Shropshire/Staffordshire foster agency highlights pressures of pandemic and urges potential parents to come forward

A foster care agency on the Shropshire/Staffordshire border celebrating its one-year anniversary has revealed the challenges of working through a pandemic and urged prospective parents to consider fostering.

Rachael Davies with mother Amanda Davies and children Vinnie and Ava
Rachael Davies with mother Amanda Davies and children Vinnie and Ava

Rachael Davies, director of Families First Fostering, said the number of referrals for children in need of foster care was "high", and that issues made worse by the pandemic including domestic abuse, finance and education, were all contributing factors.

The agency, based in Stone, is run by Rachael and her mother Amanda, and partnered with four families in Shropshire and 11 in Staffordshire – which care for 32 children in total.

Receiving its Ofsted accreditation on May 13 last year, the agency has been partnering families with children virtually before they are able to meet in person since.

Rachael, 37, who has been an approved foster parent for 16 years, said: "It's been a great year and we've grown much quicker than we expected, but it hasn't been without its challenges.

"We've had all staff predominantly working from home and we've had to use virtual means to communicate with people.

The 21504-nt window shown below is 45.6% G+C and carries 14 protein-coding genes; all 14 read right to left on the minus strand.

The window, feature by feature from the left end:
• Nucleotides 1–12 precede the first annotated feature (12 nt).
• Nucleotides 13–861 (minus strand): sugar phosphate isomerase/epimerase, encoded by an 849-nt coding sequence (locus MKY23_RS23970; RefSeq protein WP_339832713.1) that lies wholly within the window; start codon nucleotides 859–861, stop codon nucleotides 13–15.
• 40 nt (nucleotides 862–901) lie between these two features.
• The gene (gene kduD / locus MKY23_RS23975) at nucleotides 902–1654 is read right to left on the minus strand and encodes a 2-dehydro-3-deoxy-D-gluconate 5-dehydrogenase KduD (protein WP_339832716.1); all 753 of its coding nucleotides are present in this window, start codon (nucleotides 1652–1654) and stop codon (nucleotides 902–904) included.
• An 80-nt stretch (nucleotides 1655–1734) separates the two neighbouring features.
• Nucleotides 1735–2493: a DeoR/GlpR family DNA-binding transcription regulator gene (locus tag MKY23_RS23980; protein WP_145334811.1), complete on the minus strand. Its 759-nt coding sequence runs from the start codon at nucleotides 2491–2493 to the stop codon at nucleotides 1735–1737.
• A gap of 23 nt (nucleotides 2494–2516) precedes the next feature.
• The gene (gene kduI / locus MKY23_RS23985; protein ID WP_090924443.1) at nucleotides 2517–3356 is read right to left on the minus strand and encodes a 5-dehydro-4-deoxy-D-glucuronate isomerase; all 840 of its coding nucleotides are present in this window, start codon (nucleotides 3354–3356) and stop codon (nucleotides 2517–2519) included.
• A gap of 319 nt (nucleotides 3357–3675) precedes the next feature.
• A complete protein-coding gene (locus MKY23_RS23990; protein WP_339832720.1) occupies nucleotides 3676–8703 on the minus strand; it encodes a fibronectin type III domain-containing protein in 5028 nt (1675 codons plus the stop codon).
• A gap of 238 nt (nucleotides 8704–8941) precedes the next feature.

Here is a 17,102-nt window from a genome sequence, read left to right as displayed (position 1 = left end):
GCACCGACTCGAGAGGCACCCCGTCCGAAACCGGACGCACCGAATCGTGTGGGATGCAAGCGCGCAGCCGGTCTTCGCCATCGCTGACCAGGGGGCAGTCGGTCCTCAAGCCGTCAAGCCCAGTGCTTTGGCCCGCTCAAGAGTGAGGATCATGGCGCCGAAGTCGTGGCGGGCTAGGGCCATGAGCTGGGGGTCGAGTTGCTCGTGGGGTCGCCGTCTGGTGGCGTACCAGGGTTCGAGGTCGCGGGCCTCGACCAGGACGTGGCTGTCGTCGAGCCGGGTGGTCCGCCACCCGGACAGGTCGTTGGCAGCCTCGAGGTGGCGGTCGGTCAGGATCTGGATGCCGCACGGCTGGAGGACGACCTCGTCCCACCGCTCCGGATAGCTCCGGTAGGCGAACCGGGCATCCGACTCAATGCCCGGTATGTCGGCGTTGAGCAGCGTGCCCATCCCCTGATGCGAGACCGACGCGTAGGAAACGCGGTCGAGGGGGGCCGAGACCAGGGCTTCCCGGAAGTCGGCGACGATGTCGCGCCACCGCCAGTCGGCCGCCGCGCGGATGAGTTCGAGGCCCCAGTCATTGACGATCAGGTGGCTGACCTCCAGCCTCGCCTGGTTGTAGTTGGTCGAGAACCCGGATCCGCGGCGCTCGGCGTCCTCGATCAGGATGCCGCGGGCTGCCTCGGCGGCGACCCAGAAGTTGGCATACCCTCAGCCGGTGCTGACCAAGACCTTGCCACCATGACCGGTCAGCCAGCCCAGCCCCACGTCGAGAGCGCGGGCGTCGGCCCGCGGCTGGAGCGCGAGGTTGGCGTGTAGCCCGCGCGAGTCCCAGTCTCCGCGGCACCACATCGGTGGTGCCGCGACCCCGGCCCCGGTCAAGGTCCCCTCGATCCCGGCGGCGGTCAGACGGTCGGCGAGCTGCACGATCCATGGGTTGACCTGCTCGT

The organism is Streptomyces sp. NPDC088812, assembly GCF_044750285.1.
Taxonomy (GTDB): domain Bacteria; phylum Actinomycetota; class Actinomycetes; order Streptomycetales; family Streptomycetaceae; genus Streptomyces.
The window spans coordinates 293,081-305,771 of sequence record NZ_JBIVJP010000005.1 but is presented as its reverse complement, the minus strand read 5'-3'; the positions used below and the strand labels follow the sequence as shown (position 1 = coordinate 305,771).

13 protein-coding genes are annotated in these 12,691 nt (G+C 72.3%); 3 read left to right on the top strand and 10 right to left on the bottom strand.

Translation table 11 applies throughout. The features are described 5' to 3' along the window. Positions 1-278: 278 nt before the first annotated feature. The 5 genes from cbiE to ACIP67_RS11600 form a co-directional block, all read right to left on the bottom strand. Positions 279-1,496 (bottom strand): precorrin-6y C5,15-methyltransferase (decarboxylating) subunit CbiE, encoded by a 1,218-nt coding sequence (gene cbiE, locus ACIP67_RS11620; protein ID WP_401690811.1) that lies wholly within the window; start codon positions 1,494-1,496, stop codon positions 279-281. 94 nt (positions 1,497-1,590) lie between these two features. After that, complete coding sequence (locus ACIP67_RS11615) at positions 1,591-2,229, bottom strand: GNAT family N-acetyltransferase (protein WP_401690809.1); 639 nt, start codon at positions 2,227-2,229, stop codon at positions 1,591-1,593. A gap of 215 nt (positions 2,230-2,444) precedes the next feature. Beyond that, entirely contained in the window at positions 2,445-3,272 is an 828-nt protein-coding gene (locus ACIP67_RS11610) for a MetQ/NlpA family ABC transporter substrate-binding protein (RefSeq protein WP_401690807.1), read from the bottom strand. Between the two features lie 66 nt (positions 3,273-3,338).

Rachael Davies with mother Amanda Davies, of Families First Fostering

"This includes setting up Zoom calls with potential parents and children, setting up virtual panels and interviews, so it's been a year of constantly adjusting to the changing conditions."

Barnardo's foster charity declared a 'state of emergency' in June last year after the number of children needing foster care across England, Wales and Northern Island rose by 44 per cent, while the number of potential parents plummeted by nearly half.

From March 1 to April 23, 2020, there were 2,349 referrals to Barnardo’s fostering services, a figure which shot up from 1,629 for the same period in 2019. Meanwhile the number of enquiries from people looking to become foster parents fell from 302 to 161 – a 47 per cent drop.

Rachael said family breakdowns and changes to personal circumstances were to blame.

"We've definitely noticed the high number of referrals for children needing care coming in, and it's down to a lot of things," she said.

"People have lost jobs and are on reduced income, children haven't been in school, and there's a rise in domestic abuse – there's been a lot issues.

"Due to this there's a huge need for more foster families across Shropshire and Staffordshire.

"Likewise, if people have had a change of circumstance or change in career and they're in a position and have the experience, I would urge them to consider fostering."

For more information, visit familiesfirstfostering.com, email info@familiesfirstfostering or call 01785261621.

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